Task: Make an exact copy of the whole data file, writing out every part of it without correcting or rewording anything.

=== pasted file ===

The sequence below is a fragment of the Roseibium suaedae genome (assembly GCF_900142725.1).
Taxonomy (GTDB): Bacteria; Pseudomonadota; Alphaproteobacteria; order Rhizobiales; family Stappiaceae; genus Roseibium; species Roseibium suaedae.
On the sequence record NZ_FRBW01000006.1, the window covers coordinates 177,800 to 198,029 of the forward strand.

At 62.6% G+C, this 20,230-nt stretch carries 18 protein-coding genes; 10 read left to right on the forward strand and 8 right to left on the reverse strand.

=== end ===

The sequence below is a fragment of the Roseibium suaedae genome (assembly GCF_900142725.1).
Taxonomy (GTDB): Bacteria; Pseudomonadota; Alphaproteobacteria; order Rhizobiales; family Stappiaceae; genus Roseibium; species Roseibium suaedae.
On the sequence record NZ_FRBW01000006.1, the window covers coordinates 177,800 to 198,029 of the forward strand.

At 62.6% G+C, this 20,230-nt stretch carries 18 protein-coding genes; 10 read left to right on the forward strand and 8 right to left on the reverse strand.